I love the idea of a competition evolving into a friendship or romance, and Rival Hearts promised to be an intriguing blend of both. I found Molly easy to relate to since she was constantly trying to please everyone around heroften at the expense of what she wanted to do. I find myself doing the same thing at times! What I didn't really understand was the dynamic between Molly and the rest of her family. It never really made sense to me, and I would have loved for this aspect of the book to be more thoroughly explored. Ben was an interesting character. Initially, I was annoyed by him, but as the book progressed, I liked him much better. He ended up being very sweet and misunderstood.
However, as much as I wanted to get totally caught up in this story, I just couldn't. I felt like there was a lot of "telling" at times rather than showing through the story. Rival Hearts was a good "one time" read for me, and many will enjoy it, I'm sure. [3 stars]
I received a free copy of this book from the publisher through Litfuse Publicity in exchange for my fair and honest review.
Another wonderful edition to the Quilts Of Love series. I have come to enjoy each of the books in the series and this one was no exception. Rival Hearts is a humorous and thoughtful tale of rivalry, love, and forgiveness.
I absolutely loved the idea for the quilt that is such an integral part of Rival Hearts. When you read the story you will quickly understand just why the quilt means so much to Molly. Kinda made me think/wish about making one with a similar idea.
Tara Randel has penned a perfect story for spending an afternoon curled up under your own quilt to reading. Whether you are a quilter, love them, or just love a good book, you are in for a treat with Rival Hearts.
Rival Hearts, part of the Quilts of Love series, is a fairly quick and easy read, but with an interesting premise. Molly and Ben are invited to leave their comfort zones in order to compete for the same job - for Molly, that involves learning to kayak; for Ben, learning to quilt. Their boss, Mr. Masterson, informs them: "You both have a knack for finding in-depth human-interest stories to touch your particular readers. . . . You'll be given a chance to shine as an editor as well as moving up in the company."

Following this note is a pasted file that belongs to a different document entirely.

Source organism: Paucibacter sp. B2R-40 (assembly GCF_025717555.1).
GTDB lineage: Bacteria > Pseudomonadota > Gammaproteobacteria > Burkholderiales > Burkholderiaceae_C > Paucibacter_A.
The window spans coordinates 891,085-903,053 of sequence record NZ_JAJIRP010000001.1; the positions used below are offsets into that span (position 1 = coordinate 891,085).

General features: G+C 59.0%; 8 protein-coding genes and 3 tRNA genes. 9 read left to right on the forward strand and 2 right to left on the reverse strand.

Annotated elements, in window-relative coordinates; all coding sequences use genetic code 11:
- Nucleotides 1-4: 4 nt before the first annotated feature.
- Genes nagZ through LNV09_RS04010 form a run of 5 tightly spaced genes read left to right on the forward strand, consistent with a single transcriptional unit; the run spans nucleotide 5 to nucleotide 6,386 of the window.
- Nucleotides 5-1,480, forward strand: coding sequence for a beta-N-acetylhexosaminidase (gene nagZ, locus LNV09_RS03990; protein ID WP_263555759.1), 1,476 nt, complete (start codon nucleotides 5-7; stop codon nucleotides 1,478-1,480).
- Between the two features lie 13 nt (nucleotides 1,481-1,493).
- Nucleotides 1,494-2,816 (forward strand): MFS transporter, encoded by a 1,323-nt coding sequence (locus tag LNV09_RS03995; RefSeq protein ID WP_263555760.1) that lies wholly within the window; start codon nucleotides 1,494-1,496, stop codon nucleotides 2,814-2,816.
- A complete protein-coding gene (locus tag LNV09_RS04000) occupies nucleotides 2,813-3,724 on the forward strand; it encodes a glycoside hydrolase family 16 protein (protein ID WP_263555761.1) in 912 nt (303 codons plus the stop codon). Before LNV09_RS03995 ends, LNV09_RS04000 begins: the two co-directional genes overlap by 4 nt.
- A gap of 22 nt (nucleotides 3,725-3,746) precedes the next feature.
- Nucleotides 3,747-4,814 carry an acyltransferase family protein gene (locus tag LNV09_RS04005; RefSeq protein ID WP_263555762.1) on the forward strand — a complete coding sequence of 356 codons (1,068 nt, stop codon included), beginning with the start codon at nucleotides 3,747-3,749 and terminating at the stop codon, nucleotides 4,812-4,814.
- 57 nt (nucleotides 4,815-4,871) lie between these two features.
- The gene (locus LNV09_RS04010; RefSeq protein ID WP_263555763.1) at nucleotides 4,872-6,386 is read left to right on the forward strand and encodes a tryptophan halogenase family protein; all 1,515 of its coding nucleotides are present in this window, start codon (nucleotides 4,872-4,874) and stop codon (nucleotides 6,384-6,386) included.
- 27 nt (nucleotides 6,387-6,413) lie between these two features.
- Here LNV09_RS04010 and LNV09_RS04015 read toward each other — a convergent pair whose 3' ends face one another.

Molly felt that she had been proving herself all her life, that her accomplishments were
always secondary compared to a brother who excelled at everything. Ben had grown tired of traveling and was looking for a sense of permanence by putting down roots. My favorite parts were Nora and her quilting circle, a group of older women that had become Mollys second family, and also the way Molly and her brother reconnected.
And of course I love the quilts, which are the foundation of this series. Molly explains: "Every year I make a quilt and auction it off at the local Charity Expo. I got an idea to have my readers send in a piece of fabric holding emotional significance to them, along with the story to go with it."
But for some reason, I couldn't get emotionally caught up in this story. Molly wasn't a character I enjoyed, although I did admire her commitment and work with Second Chances. Ben comes across as over confident and arrogant at first, but his character improved as the story progressed. What I really wanted to see, though, was his spiritual journey, and that was lacking.
Many fans of the Quilts of Love series will probably enjoy this story, although it was a weaker addition for me.
Thank you to Litfuse Publicity for providing a copy of this book in exchange for my honest review.
Molly Henderson and Ben Weaver are both magazine editors for the same company, both up for the same promotion to launch a new magazine. Their boss plans to make the decision based on a friendly competition between the two, in which Molly has to learn to kayak, and Ben has to learn to quilt (Rival Hearts is from Abingdon's Quilts of Love series. There has to be a quilt).